According to the RWWA Hot Weather Policy a venue will be declared ‘hot weather affected‘;

  • if the forecast maximum temperature is 35° or higher for the venue at any time within the two hours prior to kennelling and two hours after the running of the final race.
  • If the maximum is forecast to be 38° or higher for the venue at any time within the same period, stewards can move the event to a later time or abandon it altogether.

The most notable problem with this policy is that the temperature is taken at the venue and NOT where the dog is coming from. Each of these dogs could be coming from a distance away and required to sit in a vehicle being transported at some of the hottest parts of the day. Another fundamental flaw is the allowable temperature, 35° is too hot for a dog to be running in at any time.

Why not abandon the event in this heat? RWWA will still pay trainers an amount of $25 for each dog they have entered to race for the event. The only thing to suffer from an abandoned meeting is gambling revenue. If welfare of the dogs were the major concern, wouldn’t abandoning a meeting be the obvious thing to do?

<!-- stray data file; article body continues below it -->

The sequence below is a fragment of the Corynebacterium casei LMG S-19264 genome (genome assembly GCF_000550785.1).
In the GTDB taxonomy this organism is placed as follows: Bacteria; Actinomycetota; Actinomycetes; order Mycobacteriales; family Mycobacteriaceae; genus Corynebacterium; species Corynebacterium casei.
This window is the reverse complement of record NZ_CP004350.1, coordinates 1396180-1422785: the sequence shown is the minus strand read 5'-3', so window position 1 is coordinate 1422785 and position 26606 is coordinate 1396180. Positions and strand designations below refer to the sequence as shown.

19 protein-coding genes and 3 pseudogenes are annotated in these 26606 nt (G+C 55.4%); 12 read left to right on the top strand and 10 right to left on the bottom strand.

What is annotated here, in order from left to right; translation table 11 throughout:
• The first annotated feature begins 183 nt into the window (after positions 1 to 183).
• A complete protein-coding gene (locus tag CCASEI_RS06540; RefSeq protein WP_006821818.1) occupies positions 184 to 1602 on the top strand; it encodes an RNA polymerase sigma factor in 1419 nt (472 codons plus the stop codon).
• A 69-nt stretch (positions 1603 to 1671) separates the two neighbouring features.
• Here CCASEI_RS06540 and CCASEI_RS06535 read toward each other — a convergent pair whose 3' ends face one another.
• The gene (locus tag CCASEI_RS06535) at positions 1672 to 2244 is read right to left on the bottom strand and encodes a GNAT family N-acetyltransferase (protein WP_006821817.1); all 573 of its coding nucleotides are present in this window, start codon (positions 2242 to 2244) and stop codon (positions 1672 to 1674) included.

The RSPCA has stated the following; “Greyhound racing inherently poses significant risks to animal welfare. Racing greyhounds in very hot weather places them at significant risk of dehydration and heat stress. However, there are no consistent rules that prohibit greyhound racing in Australia above a specific temperature.”

If this policy upsets you as much as it does Free the Hounds, please contact your local MP and tell them greyhounds continue to suffer on WA racetracks and ask they work to end greyhound racing.

Use our template to contact your MP via our End Greyhound Racing Page.